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Kit Carson and the self-made soul

Dr. Jim Denison is a cultural apologist who helps people respond biblically and redemptively to the vital issues of our day. He is also the co-founder and Chief Vision Officer of the Denison Forum, a Dallas-based nonprofit that comments on current issues through a biblical lens.

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A book you may not have heard about but would enjoy reading is Hampton Sides’ enthralling Blood and Thunder: The epic story of Kit Carson and the conquest of the American West (New York: Anchor Books, 2006). Sides is one of the finest narrative historians writing today. His research is astounding in its breadth; his prose captures the spirit of the West like no other I’ve read.

And his hero is still a man for our times. Kit Carson (1809-68) was a trapper, mountain guide, “Indian fighter” (as the term was used in his day), rancher, and possibly the only illiterate general in U.S. military history. He stood five feet four inches tall. Fluent in Spanish and French, he also spoke nine different Native American dialects. A man of strong Catholic faith, he was one of the fiercest warriors the West ever knew.

When he was 16, Carson ran away from his Missouri home, captivated by tales of adventure in the West. He became a fur trapper and “mountain man,” then led John Fremont in mapping the Oregon Trail and the West Coast. He became a hero of the Mexican-American War and Colonel in the U.S. Army during the Civil War. President Lincoln made him a General three years before his death.

Some 70 “blood and thunder” novels (precursor to the modern “Western”) were written about his life. Carson City, the capital of Nevada, is named for him, as were two steamships in his day. He met with presidents and senators, and was a personal friend of Gen. William Sherman. A man respected nationally for his integrity and bravery, Christopher Carson was the first true Western hero in American history.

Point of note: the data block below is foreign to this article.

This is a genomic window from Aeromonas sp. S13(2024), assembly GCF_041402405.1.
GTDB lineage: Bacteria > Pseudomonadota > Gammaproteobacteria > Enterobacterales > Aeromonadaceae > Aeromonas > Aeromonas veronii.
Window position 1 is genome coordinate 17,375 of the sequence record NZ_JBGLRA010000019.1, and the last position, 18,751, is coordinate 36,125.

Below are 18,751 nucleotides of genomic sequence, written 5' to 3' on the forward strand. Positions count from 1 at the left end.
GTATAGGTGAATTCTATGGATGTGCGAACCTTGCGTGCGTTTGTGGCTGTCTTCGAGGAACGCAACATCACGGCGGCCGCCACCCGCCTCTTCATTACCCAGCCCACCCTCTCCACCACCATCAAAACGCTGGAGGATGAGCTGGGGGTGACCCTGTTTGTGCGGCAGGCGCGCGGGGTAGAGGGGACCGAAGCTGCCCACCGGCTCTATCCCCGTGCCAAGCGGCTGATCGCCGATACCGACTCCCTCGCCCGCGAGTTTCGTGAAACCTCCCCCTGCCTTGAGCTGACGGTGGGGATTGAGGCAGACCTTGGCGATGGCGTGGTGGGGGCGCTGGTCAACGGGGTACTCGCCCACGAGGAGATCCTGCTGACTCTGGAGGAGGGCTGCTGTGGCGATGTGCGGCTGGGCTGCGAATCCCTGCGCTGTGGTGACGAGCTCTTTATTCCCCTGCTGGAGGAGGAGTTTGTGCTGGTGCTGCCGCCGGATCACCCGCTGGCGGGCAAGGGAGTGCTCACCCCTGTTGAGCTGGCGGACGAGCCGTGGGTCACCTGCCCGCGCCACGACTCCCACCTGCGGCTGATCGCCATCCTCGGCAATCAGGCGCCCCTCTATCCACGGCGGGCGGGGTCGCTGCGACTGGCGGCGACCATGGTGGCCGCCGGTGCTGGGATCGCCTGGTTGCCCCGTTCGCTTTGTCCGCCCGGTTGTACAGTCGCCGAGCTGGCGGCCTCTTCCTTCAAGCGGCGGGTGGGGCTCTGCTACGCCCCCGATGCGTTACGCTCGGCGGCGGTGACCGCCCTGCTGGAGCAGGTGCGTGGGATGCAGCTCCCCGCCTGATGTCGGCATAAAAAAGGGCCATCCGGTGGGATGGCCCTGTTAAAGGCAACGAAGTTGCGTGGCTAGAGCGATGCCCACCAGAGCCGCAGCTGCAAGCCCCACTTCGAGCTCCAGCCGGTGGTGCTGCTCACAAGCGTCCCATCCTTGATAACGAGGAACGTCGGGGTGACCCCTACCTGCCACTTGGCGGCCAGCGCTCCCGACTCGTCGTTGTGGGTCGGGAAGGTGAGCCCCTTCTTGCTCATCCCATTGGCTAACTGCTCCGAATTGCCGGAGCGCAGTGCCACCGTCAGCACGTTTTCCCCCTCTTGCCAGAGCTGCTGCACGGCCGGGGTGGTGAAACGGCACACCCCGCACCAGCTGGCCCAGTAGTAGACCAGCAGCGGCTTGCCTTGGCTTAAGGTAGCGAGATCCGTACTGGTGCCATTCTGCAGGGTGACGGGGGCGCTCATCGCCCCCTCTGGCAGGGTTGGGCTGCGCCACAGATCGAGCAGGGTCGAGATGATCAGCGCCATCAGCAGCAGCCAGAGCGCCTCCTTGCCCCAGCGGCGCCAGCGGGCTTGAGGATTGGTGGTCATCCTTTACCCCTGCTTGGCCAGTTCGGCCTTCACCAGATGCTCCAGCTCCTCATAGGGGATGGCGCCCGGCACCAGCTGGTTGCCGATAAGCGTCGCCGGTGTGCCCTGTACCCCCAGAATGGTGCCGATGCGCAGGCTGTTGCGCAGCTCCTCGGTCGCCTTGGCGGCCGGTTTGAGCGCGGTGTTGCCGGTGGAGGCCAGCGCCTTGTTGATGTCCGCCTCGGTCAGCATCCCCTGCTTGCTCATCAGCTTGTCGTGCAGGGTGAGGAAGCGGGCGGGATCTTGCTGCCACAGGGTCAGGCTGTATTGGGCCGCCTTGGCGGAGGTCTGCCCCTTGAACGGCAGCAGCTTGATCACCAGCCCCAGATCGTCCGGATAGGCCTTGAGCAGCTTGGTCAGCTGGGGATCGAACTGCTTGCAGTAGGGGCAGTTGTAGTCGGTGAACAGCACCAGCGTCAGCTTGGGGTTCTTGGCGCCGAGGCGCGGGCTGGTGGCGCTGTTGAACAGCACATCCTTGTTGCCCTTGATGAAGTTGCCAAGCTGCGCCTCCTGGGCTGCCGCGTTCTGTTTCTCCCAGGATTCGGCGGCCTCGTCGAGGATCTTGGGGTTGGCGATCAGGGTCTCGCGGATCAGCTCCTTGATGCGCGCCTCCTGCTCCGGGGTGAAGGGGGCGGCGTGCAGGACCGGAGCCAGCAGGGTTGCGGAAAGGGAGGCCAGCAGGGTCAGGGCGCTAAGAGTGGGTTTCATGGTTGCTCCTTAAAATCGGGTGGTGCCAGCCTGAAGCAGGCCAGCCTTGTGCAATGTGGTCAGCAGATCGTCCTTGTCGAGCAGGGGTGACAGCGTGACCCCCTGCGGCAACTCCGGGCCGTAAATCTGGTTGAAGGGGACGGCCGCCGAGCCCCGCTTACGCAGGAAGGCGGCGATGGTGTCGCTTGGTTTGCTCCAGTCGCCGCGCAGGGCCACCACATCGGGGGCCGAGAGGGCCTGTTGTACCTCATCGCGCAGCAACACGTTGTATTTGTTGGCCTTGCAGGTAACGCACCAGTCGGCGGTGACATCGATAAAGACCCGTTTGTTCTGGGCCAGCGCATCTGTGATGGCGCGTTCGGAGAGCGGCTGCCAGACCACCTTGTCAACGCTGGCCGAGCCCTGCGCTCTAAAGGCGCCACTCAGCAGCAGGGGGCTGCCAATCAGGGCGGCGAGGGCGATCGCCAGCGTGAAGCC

In a way, he never died. We Texans still admire the self-made success who rises to prominence through unaided toil and grit. Pull yourself up by your bootstraps. If you get up earlier, stay up later, work harder and try longer, you can do anything. If Kit Carson was the first Lone Ranger, he wasn’t the last.

But self-sufficiency is spiritual suicide.

The church of Jesus Christ is a body with many members (1 Corinthians 12:12-27), a vine with many branches (John 15:5). We depend on our Lord and on each other. Jesus sought his Father’s direction (Mark 1:35) and his friends’ intercession (Matthew 26:38). There are no solos in the book of Revelation.

When I became Senior Pastor of Park Cities Baptist Church in Dallas, the Lord soon led me to the finest pastor friends I’ve ever known. Our covenant group is comprised of seven ministers from five denominations. We still meet for lunch twice a month and pray for each other every day. These men are mentors and brothers to me.

I believe every Christian needs a mentor like Paul, a disciple like Timothy, and an encourager like Barnabas. A lone explorer may brave the dangers of the uncharted West, but spiritual health requires submission to the Spirit (Ephesians 5:18) within the family of faith.

A coal taken from the fire quickly grows cold. So does a soul.


This article originally appeared in a simlar form in the Reading the Culture column in The Baptist Standard